The Wilmington Ten

By Nicholas Graham, 2005; Additional research and Revision by Alyssa Putt, September 2022 

In early February, 1971, downtown Wilmington, N.C. was a war zone. Shots rang through the streets, traffic was blocked, and citizens were barricaded in a church. Although it took only a couple of days to restore peace and order, the events of those few days and nights brought worldwide attention to North Carolina and would resonate for decades to come.

In the late 1960s and early 1970s, many Black people were frustrated by the slow pace of school desegregation and other Civil Rights reforms promised by federal legislation and court decisions. Many young people, rejecting the commitment of the Civil Rights pioneers of the 1950s to non-violent tactics, looked for new ways to make themselves heard. There were prominent cases of arson against white-owned businesses in Charlotte and in Oxford, N.C., and many North Carolina cities erupted in violence after the assassination of Martin Luther King, Jr. in 1968.

The largest demonstration following the assassination of King took place in the historic port city of Wilmington. Race relations there had worsened following the desegregation of the city's high schools at the beginning of the 1969-1970 school year. There were frequent clashes between white and African American students resulting in a number of arrests and expulsions. The hostilities reached a boiling point in late January 1971 when Wilmington's African American students announced a boycott of the city's schools. Ben Chavis, an experienced activist from Oxford, N.C., was called to Wilmington to organize the boycott.

Shortly after Chavis's arrival, two downtown businesses were burned, and there was evidence of other arson attempts. African American activists were blamed for the incidents. Members of the Ku Klux Klan and a white supremacist group called The Rights of White People began to patrol downtown Wilmington armed and openly hostile to the boycotting students and their leaders. On the night of February 6, 1971, several fires were set, and a small downtown grocery store was firebombed. When firemen reported to the scene, they were shot at by snipers on the roof of the Gregory Congregational Church, in which Chavis and a number of students were barricaded. Two people were killed and several were injured during the battle that raged that night and into the next day. Finally, on February 8, National Guardsmen forced their way into the church only to find it empty.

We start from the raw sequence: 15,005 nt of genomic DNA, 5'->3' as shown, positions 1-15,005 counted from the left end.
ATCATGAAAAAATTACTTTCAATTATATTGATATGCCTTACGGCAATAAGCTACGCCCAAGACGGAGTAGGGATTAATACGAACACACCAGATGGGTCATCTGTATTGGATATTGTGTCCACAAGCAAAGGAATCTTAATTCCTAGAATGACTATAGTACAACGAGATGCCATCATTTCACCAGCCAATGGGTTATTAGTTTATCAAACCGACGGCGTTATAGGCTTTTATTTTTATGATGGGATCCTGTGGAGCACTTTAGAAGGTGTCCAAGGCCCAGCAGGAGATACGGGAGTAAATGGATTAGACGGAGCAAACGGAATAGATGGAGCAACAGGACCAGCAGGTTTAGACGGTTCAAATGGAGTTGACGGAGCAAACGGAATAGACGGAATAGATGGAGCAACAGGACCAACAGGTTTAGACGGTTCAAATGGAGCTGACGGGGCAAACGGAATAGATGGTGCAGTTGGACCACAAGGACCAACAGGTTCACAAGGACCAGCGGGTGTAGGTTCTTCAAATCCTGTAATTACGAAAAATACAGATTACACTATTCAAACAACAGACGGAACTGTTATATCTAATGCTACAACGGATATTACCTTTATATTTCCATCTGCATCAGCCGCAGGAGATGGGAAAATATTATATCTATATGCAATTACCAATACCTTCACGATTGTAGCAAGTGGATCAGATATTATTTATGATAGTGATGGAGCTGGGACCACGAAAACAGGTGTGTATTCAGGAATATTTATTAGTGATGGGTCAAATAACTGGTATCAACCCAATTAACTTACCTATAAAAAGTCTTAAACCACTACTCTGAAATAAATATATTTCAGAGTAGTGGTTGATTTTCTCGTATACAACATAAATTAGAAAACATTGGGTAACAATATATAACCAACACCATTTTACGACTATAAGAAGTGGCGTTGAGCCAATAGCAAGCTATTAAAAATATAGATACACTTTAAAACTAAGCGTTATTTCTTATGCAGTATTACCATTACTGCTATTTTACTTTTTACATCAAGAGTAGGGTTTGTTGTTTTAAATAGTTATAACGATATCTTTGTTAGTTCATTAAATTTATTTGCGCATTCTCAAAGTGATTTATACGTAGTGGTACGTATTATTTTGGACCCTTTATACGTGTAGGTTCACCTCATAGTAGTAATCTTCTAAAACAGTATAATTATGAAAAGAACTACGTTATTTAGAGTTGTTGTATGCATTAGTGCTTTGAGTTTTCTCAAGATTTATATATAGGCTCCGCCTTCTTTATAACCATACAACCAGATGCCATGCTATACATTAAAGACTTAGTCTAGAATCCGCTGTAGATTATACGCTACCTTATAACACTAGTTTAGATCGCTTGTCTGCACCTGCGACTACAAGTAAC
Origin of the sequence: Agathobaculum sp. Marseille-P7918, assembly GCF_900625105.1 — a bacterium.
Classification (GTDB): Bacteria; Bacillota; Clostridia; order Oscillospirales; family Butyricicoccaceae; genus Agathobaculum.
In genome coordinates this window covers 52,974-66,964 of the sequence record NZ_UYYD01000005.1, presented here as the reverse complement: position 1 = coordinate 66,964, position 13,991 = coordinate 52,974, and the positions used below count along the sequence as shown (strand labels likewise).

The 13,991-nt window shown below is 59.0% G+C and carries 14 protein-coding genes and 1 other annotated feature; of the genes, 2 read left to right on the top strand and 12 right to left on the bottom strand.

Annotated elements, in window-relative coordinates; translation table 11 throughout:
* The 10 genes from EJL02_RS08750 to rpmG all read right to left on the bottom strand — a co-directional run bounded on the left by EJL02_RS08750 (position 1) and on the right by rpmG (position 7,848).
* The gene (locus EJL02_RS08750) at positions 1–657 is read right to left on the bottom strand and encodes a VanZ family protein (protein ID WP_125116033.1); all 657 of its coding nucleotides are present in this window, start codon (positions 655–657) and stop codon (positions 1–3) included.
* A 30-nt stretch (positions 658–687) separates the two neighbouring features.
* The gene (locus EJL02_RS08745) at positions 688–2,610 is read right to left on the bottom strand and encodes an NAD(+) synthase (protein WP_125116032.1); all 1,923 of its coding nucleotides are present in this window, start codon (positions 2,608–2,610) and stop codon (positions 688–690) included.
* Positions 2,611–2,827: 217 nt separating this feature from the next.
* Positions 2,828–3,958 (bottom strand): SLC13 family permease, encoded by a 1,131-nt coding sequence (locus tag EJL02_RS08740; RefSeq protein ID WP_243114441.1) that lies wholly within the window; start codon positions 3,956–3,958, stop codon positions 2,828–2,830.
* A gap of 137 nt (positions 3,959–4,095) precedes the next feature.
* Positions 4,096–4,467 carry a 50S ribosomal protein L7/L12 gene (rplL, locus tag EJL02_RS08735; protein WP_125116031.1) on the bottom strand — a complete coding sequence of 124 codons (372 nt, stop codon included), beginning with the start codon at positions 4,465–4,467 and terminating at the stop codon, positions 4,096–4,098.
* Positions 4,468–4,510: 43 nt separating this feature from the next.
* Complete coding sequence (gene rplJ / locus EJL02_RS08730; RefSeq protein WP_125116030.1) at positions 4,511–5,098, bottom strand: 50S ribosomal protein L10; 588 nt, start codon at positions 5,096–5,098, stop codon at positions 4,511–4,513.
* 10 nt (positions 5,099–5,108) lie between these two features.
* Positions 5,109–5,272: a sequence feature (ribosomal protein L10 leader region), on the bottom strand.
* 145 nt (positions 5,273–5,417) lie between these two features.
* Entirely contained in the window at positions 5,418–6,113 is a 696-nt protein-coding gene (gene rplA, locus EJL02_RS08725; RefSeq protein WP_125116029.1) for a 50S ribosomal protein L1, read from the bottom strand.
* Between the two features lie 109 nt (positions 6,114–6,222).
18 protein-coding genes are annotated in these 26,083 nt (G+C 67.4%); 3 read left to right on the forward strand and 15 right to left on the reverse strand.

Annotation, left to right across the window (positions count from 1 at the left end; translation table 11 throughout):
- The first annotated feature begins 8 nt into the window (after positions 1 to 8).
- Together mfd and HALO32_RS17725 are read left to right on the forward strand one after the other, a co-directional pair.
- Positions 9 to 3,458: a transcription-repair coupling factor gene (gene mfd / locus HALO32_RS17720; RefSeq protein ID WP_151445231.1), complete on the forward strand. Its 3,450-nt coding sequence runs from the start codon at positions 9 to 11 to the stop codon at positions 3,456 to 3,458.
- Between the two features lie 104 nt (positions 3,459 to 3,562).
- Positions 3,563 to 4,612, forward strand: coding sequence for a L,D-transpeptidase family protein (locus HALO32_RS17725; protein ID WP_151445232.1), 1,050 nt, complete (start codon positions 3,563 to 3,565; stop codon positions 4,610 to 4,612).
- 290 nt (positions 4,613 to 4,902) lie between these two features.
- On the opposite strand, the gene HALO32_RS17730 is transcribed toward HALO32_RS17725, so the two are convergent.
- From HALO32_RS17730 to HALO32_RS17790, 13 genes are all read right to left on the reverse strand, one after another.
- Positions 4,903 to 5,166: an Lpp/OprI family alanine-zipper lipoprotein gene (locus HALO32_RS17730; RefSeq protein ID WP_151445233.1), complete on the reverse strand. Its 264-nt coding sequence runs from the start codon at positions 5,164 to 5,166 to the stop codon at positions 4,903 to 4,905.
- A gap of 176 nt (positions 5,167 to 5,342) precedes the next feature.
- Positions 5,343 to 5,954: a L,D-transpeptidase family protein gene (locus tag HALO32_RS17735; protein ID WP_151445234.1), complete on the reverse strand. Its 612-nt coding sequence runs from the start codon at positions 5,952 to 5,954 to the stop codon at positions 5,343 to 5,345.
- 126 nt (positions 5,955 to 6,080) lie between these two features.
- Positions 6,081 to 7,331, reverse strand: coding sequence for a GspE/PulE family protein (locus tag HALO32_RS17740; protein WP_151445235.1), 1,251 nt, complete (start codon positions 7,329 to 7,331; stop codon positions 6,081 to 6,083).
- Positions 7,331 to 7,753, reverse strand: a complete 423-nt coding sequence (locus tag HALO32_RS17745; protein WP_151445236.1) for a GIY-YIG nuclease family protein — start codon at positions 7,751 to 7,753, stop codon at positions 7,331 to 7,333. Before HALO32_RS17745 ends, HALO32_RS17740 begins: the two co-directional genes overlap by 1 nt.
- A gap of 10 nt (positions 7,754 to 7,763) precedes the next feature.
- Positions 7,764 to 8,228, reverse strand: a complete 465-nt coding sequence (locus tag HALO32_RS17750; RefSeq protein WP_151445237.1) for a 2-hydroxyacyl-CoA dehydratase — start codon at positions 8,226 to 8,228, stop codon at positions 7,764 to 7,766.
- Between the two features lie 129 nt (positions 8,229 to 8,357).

Based on the testimony of two African American men who claimed to have been in the church the night of February 6, ten people -- one Black man, eight Black male high school students, and one white female social worker -- were arrested, tried, and convicted on charges of arson and conspiracy to fire upon firemen and police officers. The Black members of the Wilmington Ten were sentenced to between 28 and 34 years in prison while the white woman was sentenced to 15 years in prison. The "Wilmington Ten" were sentenced to a combined 232 years in prison for a fire where no one had been hurt.